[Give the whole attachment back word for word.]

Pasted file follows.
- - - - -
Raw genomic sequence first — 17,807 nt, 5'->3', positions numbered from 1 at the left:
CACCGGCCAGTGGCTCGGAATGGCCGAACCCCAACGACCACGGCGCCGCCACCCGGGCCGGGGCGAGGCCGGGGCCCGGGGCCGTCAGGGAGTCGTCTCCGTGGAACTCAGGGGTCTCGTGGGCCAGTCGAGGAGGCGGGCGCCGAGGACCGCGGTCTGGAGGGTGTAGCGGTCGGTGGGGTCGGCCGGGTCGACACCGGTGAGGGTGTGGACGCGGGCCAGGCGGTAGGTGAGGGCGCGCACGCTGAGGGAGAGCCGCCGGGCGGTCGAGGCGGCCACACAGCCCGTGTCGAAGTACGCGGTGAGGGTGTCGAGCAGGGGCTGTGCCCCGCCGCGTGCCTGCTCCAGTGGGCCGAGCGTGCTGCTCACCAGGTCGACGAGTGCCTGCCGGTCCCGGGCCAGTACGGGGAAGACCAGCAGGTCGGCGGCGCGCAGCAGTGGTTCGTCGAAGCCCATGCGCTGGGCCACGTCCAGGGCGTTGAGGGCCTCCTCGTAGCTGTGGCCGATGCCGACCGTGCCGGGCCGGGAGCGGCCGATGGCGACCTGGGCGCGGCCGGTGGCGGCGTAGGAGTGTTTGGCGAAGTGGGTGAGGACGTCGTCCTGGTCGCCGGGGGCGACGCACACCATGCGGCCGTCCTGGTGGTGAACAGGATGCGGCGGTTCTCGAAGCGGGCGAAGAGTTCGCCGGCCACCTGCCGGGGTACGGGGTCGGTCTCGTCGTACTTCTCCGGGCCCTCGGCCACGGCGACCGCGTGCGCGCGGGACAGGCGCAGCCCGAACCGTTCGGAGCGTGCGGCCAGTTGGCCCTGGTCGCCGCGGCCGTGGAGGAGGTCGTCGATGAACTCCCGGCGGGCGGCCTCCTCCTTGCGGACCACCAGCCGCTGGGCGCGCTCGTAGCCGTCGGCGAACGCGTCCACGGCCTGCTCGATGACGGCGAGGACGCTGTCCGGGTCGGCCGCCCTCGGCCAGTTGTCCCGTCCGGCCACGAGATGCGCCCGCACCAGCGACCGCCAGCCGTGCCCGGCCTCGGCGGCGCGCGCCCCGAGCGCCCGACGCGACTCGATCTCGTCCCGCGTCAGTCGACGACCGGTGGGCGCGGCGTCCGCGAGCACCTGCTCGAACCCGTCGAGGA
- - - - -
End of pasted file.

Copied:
Raw genomic sequence first — 17,807 nt, 5'->3', positions numbered from 1 at the left:
CACCGGCCAGTGGCTCGGAATGGCCGAACCCCAACGACCACGGCGCCGCCACCCGGGCCGGGGCGAGGCCGGGGCCCGGGGCCGTCAGGGAGTCGTCTCCGTGGAACTCAGGGGTCTCGTGGGCCAGTCGAGGAGGCGGGCGCCGAGGACCGCGGTCTGGAGGGTGTAGCGGTCGGTGGGGTCGGCCGGGTCGACACCGGTGAGGGTGTGGACGCGGGCCAGGCGGTAGGTGAGGGCGCGCACGCTGAGGGAGAGCCGCCGGGCGGTCGAGGCGGCCACACAGCCCGTGTCGAAGTACGCGGTGAGGGTGTCGAGCAGGGGCTGTGCCCCGCCGCGTGCCTGCTCCAGTGGGCCGAGCGTGCTGCTCACCAGGTCGACGAGTGCCTGCCGGTCCCGGGCCAGTACGGGGAAGACCAGCAGGTCGGCGGCGCGCAGCAGTGGTTCGTCGAAGCCCATGCGCTGGGCCACGTCCAGGGCGTTGAGGGCCTCCTCGTAGCTGTGGCCGATGCCGACCGTGCCGGGCCGGGAGCGGCCGATGGCGACCTGGGCGCGGCCGGTGGCGGCGTAGGAGTGTTTGGCGAAGTGGGTGAGGACGTCGTCCTGGTCGCCGGGGGCGACGCACACCATGCGGCCGTCCTGGTGGTGAACAGGATGCGGCGGTTCTCGAAGCGGGCGAAGAGTTCGCCGGCCACCTGCCGGGGTACGGGGTCGGTCTCGTCGTACTTCTCCGGGCCCTCGGCCACGGCGACCGCGTGCGCGCGGGACAGGCGCAGCCCGAACCGTTCGGAGCGTGCGGCCAGTTGGCCCTGGTCGCCGCGGCCGTGGAGGAGGTCGTCGATGAACTCCCGGCGGGCGGCCTCCTCCTTGCGGACCACCAGCCGCTGGGCGCGCTCGTAGCCGTCGGCGAACGCGTCCACGGCCTGCTCGATGACGGCGAGGACGCTGTCCGGGTCGGCCGCCCTCGGCCAGTTGTCCCGTCCGGCCACGAGATGCGCCCGCACCAGCGACCGCCAGCCGTGCCCGGCCTCGGCGGCGCGCGCCCCGAGCGCCCGACGCGACTCGATCTCGTCCCGCGTCAGTCGACGACCGGTGGGCGCGGCGTCCGCGAGCACCTGCTCGAACCCGTCGAGGA